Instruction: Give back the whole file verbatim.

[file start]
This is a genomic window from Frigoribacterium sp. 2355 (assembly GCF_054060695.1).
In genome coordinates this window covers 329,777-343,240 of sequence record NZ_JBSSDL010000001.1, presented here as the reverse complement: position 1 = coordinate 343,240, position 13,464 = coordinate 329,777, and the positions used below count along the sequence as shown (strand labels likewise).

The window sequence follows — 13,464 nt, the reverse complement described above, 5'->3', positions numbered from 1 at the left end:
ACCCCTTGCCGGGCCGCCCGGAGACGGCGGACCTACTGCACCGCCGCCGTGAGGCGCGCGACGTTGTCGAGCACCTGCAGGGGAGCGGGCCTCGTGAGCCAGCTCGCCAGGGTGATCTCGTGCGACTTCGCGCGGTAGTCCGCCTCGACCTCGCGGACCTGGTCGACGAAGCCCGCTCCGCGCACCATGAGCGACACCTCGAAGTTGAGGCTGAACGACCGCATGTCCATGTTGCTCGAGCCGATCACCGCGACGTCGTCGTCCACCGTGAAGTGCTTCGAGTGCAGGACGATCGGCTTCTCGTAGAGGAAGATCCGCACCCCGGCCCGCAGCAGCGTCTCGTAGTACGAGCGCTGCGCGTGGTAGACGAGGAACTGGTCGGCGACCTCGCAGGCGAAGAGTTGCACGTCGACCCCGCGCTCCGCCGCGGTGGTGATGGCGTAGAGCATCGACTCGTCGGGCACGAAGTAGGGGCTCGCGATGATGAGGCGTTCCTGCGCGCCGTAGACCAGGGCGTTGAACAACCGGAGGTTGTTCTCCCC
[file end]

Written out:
This is a genomic window from Frigoribacterium sp. 2355 (assembly GCF_054060695.1).
In genome coordinates this window covers 329,777-343,240 of sequence record NZ_JBSSDL010000001.1, presented here as the reverse complement: position 1 = coordinate 343,240, position 13,464 = coordinate 329,777, and the positions used below count along the sequence as shown (strand labels likewise).

The window sequence follows — 13,464 nt, the reverse complement described above, 5'->3', positions numbered from 1 at the left end:
ACCCCTTGCCGGGCCGCCCGGAGACGGCGGACCTACTGCACCGCCGCCGTGAGGCGCGCGACGTTGTCGAGCACCTGCAGGGGAGCGGGCCTCGTGAGCCAGCTCGCCAGGGTGATCTCGTGCGACTTCGCGCGGTAGTCCGCCTCGACCTCGCGGACCTGGTCGACGAAGCCCGCTCCGCGCACCATGAGCGACACCTCGAAGTTGAGGCTGAACGACCGCATGTCCATGTTGCTCGAGCCGATCACCGCGACGTCGTCGTCCACCGTGAAGTGCTTCGAGTGCAGGACGATCGGCTTCTCGTAGAGGAAGATCCGCACCCCGGCCCGCAGCAGCGTCTCGTAGTACGAGCGCTGCGCGTGGTAGACGAGGAACTGGTCGGCGACCTCGCAGGCGAAGAGTTGCACGTCGACCCCGCGCTCCGCCGCGGTGGTGATGGCGTAGAGCATCGACTCGTCGGGCACGAAGTAGGGGCTCGCGATGATGAGGCGTTCCTGCGCGCCGTAGACCAGGGCGTTGAACAACCGGAGGTTGTTCTCCCC